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Read Introduction to Philippians


“That I may know Him and the power of His resurrection, and the fellowship of His sufferings, being conformed to His death


The second area in which Paul wanted to know the Lord was “the fellowship of his sufferings.”

“And the fellowship of his sufferings”

Fellowship is a partnership. This is not a partnership with the sufferings of Christ upon the cross. Only He was qualified to die for our sins. This is partnership in His sufferings while He walked on earth. He was criticized for going to a party with sinners. He suffered religious persecution.

Paul said, “I want to be a partner in his sufferings.” He had already stated the following in 3:8: ” . . . for whom I have suffered the loss of all things.” No one likes to suffer. Paul was no masochist. He had no desire to inflict wounds upon himself for Christ. Standing in the snow barefoot is no virtue. Wearing a burlap bag or horsehair underwear inflicts pain but has no spiritual value. Laying on a bed of spikes may torture the flesh, but it does nothing for the spiritual life. These things will not subdue our sin capacity. Our flesh will not improve by this kind of suffering.

Partnership in the sufferings of Christ is not reserved for the super-saints. Not many of us are called upon to suffer seriously for Christ. Few of us will die for Christ. Hypothetically, should there come a day when Christians of our day suffer extensively for Christ, I wonder how many would be loyal to Christ? Should you face the supreme test, how would you respond? The quality of life of the average evangelical today will not stand under pressure. Most people in evangelical churches today are religious spectators. Most do not intend to go to an extraordinary extent to live for Christ. They do not take their Christianity seriously: “You do not expect me to get involved in a Bible study, do you?” “I cannot share my faith at work; it might affect my business. Do you think that I am a fanatic?”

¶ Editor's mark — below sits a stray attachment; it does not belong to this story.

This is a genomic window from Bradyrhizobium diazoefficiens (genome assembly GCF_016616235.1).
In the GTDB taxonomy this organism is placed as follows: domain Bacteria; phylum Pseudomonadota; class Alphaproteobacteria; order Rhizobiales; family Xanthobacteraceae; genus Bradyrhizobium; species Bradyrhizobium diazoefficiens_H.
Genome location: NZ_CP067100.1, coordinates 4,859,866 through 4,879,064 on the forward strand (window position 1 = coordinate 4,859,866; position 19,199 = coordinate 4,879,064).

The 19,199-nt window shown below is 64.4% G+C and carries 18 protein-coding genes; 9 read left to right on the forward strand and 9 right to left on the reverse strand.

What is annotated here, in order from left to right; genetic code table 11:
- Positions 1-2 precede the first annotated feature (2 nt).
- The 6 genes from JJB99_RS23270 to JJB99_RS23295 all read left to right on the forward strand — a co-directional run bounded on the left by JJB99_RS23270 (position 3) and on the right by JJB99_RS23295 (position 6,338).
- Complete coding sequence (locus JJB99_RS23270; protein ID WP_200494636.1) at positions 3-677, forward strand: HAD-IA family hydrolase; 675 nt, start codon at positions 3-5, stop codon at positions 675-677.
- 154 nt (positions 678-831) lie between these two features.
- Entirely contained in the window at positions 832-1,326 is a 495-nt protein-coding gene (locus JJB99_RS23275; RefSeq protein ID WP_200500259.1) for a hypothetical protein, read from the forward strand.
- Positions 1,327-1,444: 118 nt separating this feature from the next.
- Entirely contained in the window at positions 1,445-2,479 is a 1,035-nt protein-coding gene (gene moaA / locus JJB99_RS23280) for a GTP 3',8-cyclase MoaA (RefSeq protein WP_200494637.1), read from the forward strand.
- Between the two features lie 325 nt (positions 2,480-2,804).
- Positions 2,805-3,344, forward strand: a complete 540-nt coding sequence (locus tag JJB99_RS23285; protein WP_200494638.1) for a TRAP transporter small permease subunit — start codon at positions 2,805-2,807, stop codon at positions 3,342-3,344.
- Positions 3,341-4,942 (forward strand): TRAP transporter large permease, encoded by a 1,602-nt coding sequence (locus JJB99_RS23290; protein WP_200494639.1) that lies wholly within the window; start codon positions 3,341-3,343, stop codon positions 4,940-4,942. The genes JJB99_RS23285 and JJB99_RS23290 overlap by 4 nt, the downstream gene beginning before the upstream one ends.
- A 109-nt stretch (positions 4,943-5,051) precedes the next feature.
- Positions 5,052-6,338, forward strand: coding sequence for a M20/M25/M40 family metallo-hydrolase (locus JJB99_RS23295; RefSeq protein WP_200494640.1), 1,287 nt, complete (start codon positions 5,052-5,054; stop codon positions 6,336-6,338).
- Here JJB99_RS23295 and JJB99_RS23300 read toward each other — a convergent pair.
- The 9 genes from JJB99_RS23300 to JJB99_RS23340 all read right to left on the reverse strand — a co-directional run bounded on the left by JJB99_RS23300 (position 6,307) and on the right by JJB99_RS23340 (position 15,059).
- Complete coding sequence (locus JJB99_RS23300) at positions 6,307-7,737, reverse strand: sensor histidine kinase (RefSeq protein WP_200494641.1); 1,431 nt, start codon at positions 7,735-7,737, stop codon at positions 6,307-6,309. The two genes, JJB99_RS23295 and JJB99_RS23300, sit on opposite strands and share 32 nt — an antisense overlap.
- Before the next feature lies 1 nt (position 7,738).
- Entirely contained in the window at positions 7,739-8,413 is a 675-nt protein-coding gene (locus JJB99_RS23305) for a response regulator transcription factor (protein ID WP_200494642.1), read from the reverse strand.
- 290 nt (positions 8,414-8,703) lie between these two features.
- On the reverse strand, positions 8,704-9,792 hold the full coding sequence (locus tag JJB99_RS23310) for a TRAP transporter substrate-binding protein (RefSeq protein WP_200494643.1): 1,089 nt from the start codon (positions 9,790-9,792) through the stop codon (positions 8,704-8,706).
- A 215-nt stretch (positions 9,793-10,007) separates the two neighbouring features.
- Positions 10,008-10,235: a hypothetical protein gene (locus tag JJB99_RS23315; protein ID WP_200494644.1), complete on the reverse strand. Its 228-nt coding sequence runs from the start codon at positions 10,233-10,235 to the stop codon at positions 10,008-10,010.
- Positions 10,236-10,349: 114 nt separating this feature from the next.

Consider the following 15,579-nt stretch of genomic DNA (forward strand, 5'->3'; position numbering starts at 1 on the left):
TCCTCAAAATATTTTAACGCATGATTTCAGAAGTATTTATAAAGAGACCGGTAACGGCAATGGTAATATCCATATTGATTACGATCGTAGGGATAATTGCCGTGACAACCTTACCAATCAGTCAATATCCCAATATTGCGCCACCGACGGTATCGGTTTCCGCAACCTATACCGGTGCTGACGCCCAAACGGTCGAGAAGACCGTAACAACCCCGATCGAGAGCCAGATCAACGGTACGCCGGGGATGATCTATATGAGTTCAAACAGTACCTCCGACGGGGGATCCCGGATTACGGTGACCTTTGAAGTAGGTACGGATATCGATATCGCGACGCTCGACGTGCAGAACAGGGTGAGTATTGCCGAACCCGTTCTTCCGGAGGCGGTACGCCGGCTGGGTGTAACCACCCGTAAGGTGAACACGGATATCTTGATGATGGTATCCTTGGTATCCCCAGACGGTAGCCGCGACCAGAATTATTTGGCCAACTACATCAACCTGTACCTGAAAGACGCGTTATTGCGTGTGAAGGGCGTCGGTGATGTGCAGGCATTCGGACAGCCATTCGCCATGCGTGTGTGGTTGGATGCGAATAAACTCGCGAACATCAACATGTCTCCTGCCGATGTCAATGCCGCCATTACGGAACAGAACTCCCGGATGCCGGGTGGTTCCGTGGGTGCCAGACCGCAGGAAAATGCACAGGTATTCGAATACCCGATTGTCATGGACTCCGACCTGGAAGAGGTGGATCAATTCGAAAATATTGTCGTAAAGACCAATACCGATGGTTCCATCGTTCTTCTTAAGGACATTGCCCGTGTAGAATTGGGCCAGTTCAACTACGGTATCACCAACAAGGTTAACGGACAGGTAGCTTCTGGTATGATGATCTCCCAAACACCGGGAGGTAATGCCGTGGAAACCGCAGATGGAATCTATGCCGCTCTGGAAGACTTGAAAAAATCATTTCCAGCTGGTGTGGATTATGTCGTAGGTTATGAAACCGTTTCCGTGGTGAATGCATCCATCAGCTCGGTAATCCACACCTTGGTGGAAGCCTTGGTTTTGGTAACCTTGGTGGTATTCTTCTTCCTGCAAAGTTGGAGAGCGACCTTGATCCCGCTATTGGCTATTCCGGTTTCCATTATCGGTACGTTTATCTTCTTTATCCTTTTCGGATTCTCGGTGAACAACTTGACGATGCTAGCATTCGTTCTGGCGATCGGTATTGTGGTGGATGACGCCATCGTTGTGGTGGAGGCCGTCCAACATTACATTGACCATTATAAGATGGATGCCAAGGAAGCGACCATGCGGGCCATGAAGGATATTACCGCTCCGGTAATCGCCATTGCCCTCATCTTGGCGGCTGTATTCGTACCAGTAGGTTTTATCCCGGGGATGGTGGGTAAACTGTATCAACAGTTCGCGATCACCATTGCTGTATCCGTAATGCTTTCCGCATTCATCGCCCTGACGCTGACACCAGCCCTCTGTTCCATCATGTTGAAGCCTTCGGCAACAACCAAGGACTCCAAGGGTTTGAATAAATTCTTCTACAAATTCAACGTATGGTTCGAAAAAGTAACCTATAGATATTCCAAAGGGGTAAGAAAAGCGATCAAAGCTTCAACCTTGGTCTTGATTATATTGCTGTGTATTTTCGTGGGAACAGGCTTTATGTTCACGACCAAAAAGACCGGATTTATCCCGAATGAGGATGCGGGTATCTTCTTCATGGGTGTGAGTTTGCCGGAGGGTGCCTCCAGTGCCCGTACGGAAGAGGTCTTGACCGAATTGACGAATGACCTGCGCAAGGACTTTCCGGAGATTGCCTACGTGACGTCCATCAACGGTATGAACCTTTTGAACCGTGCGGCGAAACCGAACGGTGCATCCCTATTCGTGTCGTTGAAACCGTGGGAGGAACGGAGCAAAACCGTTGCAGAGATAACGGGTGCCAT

When we look back over our lives at the end of life’s day, will we have lived for me, myself, and I? Did we serve ourselves? “Oh, I wish I was in my 20s again. I would start over. I would put priority on the most important things. Now that I am dying, there is little left to my life.”

Paul wanted to know the Lord better by entering into His sufferings. Peter said the same thing: “Beloved, do not think it strange concerning the fiery trial which is to try you, as though some strange thing happened to you; but rejoice to the extent that you partake of Christ’s sufferings, that when His glory is revealed, you may also be glad with exceeding joy” (1 Pet. 4:12,13). We do think it strange that we suffer for Christ. It seems odd that we can “rejoice to the extent that you partake of Christ’s sufferings.”

When Jesus went to the cross, He went with an attitude: “Looking unto Jesus, the author and finisher of our faith, who for the joy that was set before Him endured the cross, despising the shame . . . For consider Him who endured such hostility from sinners against Himself, lest you become weary and discouraged in your souls” (Heb. 12:2,3). What was His attitude? He went to the cross, knowing he was to die for the sins of the world. He went knowingly. He fully understood the horrors of the cross. He wanted the will of God, nothing less. That is why we are challenged in Philippians 2:5 to “let this mind [attitude] be in you, which was also in Christ Jesus.”


We know Christ better when we live by his values.


Invariably living by his values causes suffering. We should face duress with the same attitude Jesus did. Are you a partner with Christ in His sufferings? To what extent does your Christianity go? Does it go to the point of pain? Do you have an attitude about pain?